Release and Embrace

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In October 2006, an American firefighter, driving home from a taxing shift, fell asleep at the wheel of his vehicle. He collided with a vehicle, killing a pregnant mother. The woman’s husband, a pastor, deeply grieved the death of his wife and unborn child. One day, a teenaged girl in his church commented that she could not imagine how the firefighter must be feeling. Realising she was right, the pastor urged his church to pray for the firefighter. He saw an opportunity to model forgiveness to his congregation. “You forgive as you’ve been forgiven,” he later said. “It wasn’t an option. If you’ve been forgiven, then you need to extend that forgiveness.”

Jesus’ parable of the unforgiving servant (Matthew 18:21–35) was told to make that point. The servant, who had been forgiven much, was sternly rebuked for refusing to forgive others. Jesus concluded by urging his disciples that they must forgive “from the heart.”

Forgiveness is a huge subject over which there is a great deal of misunderstanding. As we reflect on this parable, it will help us to gain a biblical understanding of what forgiveness is not and what it is.

First, forgiveness is not simply accepting an apology. We apologise for making mistakes. Forgiveness has to do with sin. This parable flowed on the heels of Peter’s question, “How often will my brother sin against me, and I forgive him?” Forgiveness is a response to acknowledgement and repentance of sin.

Second, forgiveness does not ignore sin. God takes sin seriously, and we do not exemplify Christlike forgiveness if we merely ignore it. God sent his Son to die for sin and we do a grave injustice to the gospel to overlook what Christ died for.

Third, forgiveness is not just “getting over” or “letting go” of something. There is space for love to cover a multitude of sins, but forgiveness requires us to deal with sin.

Fourth, forgiveness is not simply avoiding someone rather than getting back at them. If we forgive as God, in Christ, forgave, it will result in restored relationship.

Fifth, forgiveness is not simply a feeling. You have not forgiven when the passing of time has eased the tension. Forgiveness is an active process and a deliberate choice, despite our feelings to the contrary.

What, then, is forgiveness?

Forgiveness is a faith-fuelled decision to pursue a relationship with someone who has wronged you, without constantly reminding them of what they have done. This implies at least two things

Forgiveness is a gift. The New Testament word translated “forgive” is derived from the Greek word for “grace.” It speaks of a gift. Forgiveness is not earned; it is given.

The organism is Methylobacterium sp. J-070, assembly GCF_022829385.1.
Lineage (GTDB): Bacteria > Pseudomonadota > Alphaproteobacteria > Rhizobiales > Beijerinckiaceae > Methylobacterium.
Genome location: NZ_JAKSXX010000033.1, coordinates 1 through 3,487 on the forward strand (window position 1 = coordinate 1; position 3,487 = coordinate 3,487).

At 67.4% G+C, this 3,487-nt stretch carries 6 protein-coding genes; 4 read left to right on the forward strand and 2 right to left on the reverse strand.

Second, forgiveness is a promise. It is a promise to not to dwell in the incident; to not raise the incident again to use it against the person; to not talk to others about the incident; and to not allow the incident to hinder your relationship.

But to whom must we extend forgiveness? In the context of the parable, which follows instructions for church discipline, the immediate command is to forgive our brothers and sisters in Christ, particularly those in our own local church. This suggests that we should expect to be sinned against in the church and that forgiveness is required. But it may look different in different circumstances.

Sometimes, obedience to the spirit of this command requires us to withhold bitterness as we trust divine justice. If the wrongdoer unrepentantly resists restoration, a restored relationship may not be possible, but we must always maintain an attitude in which we will quickly and unquestioningly grant forgiveness when it is sought.

The goal of biblical forgiveness, however, is always restored relationship. We have no right to withhold forgiveness from those who seek it—regardless of who they are or what they have done to us—and forgiveness necessarily implies a willingness to restore a previous relationship.

The motivation for this is the forgiveness that we have received. The servant was rebuked for withholding forgiveness when he had experienced such great forgiveness. Likewise, we are called to forgive because we have experienced forgiveness in Christ.

As you reflect on the parable of the unforgiving servant, allow it to challenge your own heart about the need to release bitterness and embrace the forgiveness that you have experienced in Christ. Who do you need to forgive? Will you do so for the glory of God and the name of Christ?